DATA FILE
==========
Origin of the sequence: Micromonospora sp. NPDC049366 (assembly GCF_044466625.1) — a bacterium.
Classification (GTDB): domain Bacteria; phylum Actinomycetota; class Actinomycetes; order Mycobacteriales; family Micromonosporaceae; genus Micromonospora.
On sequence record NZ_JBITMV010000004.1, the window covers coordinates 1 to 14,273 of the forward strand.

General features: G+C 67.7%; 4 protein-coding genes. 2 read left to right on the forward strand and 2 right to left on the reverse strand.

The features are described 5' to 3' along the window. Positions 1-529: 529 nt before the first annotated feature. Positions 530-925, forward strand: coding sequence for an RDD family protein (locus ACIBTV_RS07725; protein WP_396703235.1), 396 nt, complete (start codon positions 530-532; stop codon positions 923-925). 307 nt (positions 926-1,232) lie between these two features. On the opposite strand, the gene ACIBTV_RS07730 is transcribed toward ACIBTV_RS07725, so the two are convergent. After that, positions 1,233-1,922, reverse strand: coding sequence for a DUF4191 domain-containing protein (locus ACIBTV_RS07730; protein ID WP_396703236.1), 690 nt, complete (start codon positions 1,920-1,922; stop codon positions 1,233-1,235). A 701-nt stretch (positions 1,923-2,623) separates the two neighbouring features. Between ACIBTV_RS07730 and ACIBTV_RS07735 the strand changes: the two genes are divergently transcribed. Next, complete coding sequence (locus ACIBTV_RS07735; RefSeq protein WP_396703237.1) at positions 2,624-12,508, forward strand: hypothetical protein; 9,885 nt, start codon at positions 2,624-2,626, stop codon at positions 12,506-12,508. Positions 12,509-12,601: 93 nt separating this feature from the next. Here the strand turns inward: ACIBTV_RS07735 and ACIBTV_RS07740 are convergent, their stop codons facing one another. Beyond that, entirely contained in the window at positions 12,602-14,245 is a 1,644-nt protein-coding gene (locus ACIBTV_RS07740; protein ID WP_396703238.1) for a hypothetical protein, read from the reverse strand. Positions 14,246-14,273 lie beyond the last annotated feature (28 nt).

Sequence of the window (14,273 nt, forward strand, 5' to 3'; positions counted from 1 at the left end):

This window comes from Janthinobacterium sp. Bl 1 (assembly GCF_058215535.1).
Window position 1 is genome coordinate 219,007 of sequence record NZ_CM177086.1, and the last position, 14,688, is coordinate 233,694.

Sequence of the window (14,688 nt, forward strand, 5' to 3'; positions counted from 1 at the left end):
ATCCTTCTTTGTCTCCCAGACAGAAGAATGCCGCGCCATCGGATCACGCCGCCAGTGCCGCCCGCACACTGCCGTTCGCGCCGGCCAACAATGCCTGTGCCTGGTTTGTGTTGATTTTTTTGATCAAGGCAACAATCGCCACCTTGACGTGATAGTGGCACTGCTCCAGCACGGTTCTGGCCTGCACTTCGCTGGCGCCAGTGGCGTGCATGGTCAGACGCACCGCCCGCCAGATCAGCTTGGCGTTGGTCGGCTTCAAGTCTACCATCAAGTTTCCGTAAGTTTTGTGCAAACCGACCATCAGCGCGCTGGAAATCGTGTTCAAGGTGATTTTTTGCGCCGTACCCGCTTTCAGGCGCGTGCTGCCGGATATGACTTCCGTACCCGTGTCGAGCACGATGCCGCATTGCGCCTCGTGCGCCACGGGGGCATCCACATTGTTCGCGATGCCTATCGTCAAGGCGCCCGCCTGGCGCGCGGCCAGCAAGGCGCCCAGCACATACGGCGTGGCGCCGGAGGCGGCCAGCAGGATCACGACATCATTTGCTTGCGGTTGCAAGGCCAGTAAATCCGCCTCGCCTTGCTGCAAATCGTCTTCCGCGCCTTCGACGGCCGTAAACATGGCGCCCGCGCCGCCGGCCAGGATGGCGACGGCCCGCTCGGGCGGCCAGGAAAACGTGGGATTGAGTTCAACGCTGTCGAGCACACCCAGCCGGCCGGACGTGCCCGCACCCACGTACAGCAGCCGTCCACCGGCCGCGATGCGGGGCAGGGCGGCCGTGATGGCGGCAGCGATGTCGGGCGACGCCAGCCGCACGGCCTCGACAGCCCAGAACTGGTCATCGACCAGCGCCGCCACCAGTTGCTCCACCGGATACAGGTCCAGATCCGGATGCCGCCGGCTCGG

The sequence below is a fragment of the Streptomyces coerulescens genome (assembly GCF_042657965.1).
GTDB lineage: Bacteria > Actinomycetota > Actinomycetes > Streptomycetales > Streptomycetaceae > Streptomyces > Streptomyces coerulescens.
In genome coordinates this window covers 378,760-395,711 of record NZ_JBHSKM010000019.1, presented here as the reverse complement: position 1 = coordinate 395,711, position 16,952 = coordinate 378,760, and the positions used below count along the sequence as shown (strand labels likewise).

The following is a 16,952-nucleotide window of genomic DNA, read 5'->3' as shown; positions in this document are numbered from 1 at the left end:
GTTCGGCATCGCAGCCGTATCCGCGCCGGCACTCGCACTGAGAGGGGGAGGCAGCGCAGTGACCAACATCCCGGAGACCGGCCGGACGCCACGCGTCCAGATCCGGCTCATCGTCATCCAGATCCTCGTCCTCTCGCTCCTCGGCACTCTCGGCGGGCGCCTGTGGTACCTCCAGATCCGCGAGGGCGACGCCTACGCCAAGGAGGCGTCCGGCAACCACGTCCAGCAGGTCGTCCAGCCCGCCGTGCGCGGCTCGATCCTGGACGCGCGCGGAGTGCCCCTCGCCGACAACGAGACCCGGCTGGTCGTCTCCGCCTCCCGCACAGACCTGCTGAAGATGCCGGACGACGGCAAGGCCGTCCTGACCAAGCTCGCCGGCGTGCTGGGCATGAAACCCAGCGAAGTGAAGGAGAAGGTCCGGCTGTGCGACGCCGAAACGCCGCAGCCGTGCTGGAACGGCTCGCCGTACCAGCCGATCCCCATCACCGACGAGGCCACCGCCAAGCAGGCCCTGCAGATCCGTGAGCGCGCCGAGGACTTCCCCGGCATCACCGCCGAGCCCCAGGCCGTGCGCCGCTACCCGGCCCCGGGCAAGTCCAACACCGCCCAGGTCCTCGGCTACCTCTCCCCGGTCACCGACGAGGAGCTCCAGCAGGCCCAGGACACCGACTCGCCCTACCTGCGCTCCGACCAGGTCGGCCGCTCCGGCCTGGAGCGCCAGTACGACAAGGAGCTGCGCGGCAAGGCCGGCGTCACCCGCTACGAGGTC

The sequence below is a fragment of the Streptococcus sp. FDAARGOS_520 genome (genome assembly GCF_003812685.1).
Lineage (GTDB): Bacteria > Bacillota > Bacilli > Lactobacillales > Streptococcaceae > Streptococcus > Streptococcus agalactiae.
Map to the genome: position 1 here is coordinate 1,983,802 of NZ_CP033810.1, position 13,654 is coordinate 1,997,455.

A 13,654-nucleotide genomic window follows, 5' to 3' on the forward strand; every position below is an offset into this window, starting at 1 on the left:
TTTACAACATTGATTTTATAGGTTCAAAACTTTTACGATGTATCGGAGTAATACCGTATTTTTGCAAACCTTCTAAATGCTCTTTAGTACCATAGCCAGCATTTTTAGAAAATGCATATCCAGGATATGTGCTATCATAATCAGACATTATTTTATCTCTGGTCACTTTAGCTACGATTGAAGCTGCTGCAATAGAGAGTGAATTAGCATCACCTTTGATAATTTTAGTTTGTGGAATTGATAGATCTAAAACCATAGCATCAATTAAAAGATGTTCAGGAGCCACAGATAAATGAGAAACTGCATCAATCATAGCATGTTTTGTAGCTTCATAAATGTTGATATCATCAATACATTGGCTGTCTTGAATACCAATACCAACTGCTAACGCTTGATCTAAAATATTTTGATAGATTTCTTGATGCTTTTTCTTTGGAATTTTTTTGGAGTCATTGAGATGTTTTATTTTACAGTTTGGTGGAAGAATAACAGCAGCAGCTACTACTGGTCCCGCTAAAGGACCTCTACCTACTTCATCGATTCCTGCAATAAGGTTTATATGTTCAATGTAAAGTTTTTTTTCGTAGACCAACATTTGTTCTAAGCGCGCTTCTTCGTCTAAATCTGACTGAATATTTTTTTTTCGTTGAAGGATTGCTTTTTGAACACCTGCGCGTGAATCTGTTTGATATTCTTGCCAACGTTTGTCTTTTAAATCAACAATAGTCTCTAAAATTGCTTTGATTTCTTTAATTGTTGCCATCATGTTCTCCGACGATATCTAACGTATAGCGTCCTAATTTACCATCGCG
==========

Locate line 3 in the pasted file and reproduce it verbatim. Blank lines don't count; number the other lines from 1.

On sequence record NZ_JBITMV010000004.1, the window covers coordinates 1 to 14,273 of the forward strand.